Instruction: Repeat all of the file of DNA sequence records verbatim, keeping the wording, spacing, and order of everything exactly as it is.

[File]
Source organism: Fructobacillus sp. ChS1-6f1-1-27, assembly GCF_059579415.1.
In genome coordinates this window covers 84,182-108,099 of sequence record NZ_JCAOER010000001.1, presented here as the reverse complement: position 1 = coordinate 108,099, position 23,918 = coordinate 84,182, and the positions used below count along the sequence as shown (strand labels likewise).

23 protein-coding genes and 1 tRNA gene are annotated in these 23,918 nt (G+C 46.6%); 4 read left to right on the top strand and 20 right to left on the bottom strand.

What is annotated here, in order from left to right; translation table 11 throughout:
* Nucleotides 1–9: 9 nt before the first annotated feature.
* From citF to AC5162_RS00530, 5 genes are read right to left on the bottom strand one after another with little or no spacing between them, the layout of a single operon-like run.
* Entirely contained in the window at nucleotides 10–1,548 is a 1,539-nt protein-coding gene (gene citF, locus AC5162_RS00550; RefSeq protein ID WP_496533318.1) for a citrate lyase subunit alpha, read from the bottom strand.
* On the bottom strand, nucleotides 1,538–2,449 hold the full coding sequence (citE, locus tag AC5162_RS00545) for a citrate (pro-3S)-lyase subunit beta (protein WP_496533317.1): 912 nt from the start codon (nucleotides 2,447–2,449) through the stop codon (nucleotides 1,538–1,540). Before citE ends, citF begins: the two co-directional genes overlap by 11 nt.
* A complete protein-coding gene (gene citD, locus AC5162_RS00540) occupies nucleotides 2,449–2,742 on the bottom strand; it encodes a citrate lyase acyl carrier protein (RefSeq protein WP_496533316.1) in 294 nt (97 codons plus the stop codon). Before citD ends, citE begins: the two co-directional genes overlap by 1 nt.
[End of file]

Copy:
Source organism: Fructobacillus sp. ChS1-6f1-1-27, assembly GCF_059579415.1.
In genome coordinates this window covers 84,182-108,099 of sequence record NZ_JCAOER010000001.1, presented here as the reverse complement: position 1 = coordinate 108,099, position 23,918 = coordinate 84,182, and the positions used below count along the sequence as shown (strand labels likewise).

23 protein-coding genes and 1 tRNA gene are annotated in these 23,918 nt (G+C 46.6%); 4 read left to right on the top strand and 20 right to left on the bottom strand.

What is annotated here, in order from left to right; translation table 11 throughout:
* Nucleotides 1–9: 9 nt before the first annotated feature.
* From citF to AC5162_RS00530, 5 genes are read right to left on the bottom strand one after another with little or no spacing between them, the layout of a single operon-like run.
* Entirely contained in the window at nucleotides 10–1,548 is a 1,539-nt protein-coding gene (gene citF, locus AC5162_RS00550; RefSeq protein ID WP_496533318.1) for a citrate lyase subunit alpha, read from the bottom strand.
* On the bottom strand, nucleotides 1,538–2,449 hold the full coding sequence (citE, locus tag AC5162_RS00545) for a citrate (pro-3S)-lyase subunit beta (protein WP_496533317.1): 912 nt from the start codon (nucleotides 2,447–2,449) through the stop codon (nucleotides 1,538–1,540). Before citE ends, citF begins: the two co-directional genes overlap by 11 nt.
* A complete protein-coding gene (gene citD, locus AC5162_RS00540) occupies nucleotides 2,449–2,742 on the bottom strand; it encodes a citrate lyase acyl carrier protein (RefSeq protein WP_496533316.1) in 294 nt (97 codons plus the stop codon). Before citD ends, citE begins: the two co-directional genes overlap by 1 nt.